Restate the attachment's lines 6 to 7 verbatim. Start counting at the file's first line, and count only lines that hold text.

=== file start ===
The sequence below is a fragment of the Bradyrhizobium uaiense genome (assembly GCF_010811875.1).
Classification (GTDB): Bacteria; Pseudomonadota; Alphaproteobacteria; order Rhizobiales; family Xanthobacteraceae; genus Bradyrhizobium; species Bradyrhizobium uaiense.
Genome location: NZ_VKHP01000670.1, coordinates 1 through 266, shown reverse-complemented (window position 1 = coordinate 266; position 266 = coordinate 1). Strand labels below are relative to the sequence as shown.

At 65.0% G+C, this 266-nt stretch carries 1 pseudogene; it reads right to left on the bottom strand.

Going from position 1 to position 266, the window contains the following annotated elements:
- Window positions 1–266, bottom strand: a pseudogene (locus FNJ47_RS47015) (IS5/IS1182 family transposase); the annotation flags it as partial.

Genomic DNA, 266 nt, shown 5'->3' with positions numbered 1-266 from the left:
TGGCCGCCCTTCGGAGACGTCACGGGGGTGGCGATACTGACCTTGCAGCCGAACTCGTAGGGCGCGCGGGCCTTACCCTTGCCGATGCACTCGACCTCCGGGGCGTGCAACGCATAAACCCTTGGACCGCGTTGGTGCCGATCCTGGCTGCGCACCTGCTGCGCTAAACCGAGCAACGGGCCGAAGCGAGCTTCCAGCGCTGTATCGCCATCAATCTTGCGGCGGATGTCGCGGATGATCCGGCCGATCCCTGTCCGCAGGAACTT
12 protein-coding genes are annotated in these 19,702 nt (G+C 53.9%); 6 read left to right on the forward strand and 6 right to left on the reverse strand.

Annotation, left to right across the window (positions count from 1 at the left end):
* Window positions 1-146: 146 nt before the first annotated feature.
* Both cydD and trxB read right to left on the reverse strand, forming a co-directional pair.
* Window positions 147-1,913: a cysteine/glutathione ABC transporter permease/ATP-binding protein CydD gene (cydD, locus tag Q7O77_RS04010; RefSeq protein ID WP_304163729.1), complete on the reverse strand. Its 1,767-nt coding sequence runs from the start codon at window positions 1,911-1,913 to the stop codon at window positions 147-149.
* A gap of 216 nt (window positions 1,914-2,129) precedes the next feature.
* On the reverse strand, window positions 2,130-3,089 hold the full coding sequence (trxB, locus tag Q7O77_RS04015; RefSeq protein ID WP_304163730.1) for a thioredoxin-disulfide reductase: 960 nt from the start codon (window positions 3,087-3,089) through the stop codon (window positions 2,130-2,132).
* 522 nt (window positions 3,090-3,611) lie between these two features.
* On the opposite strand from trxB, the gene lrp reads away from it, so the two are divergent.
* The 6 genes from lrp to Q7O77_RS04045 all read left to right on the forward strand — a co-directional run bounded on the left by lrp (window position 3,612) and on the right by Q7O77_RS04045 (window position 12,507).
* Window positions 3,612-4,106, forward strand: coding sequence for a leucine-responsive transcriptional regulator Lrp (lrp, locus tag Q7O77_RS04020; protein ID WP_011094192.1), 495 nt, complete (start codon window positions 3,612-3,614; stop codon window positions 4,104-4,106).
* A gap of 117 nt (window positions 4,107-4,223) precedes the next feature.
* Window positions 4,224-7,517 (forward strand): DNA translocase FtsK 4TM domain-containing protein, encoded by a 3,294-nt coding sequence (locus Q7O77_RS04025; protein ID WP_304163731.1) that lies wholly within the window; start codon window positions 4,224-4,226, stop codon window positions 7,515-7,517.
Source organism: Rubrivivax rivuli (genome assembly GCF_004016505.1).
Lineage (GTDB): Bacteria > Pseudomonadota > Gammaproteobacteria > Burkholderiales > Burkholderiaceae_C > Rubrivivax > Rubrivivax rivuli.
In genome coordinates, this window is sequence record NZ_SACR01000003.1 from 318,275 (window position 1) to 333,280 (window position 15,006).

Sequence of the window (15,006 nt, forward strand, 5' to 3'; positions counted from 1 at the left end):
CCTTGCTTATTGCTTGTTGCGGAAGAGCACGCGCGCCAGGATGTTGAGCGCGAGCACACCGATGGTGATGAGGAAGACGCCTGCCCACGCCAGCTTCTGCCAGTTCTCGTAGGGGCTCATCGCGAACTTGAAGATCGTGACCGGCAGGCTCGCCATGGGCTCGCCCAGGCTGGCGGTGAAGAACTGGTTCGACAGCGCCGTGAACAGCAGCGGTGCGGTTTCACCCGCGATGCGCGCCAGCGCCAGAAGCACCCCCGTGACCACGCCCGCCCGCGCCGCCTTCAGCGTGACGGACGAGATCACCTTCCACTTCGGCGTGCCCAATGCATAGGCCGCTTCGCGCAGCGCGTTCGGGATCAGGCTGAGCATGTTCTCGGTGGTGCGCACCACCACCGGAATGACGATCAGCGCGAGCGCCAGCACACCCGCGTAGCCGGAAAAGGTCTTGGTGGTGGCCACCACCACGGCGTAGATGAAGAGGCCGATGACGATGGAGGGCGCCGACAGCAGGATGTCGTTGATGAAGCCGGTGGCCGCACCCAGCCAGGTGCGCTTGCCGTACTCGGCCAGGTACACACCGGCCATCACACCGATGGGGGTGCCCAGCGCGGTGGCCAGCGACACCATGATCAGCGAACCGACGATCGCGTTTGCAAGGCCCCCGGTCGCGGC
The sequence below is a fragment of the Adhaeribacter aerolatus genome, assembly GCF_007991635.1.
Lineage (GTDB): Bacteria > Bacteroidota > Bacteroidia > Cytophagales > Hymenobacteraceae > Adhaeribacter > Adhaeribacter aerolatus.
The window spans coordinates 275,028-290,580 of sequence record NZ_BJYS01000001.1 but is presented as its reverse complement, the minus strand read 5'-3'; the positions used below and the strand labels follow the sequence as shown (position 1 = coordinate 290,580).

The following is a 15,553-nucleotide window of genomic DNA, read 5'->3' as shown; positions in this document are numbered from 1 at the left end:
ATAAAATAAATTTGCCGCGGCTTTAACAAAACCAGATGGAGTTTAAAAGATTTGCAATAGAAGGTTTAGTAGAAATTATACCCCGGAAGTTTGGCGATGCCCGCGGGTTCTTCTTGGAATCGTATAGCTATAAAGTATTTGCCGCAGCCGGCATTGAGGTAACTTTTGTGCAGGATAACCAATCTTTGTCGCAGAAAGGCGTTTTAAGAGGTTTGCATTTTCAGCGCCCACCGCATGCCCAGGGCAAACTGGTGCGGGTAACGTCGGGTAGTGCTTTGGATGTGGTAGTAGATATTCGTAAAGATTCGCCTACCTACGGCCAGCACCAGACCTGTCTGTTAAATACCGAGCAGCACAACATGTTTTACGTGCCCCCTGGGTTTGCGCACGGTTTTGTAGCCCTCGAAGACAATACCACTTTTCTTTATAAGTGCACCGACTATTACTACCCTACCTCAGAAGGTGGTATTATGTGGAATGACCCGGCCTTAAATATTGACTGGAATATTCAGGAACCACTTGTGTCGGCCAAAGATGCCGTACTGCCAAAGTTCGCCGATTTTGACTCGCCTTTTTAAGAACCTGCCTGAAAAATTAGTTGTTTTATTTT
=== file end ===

- Window positions 1–266, bottom strand: a pseudogene (locus FNJ47_RS47015) (IS5/IS1182 family transposase); the annotation flags it as partial.

Genomic DNA, 266 nt, shown 5'->3' with positions numbered 1-266 from the left: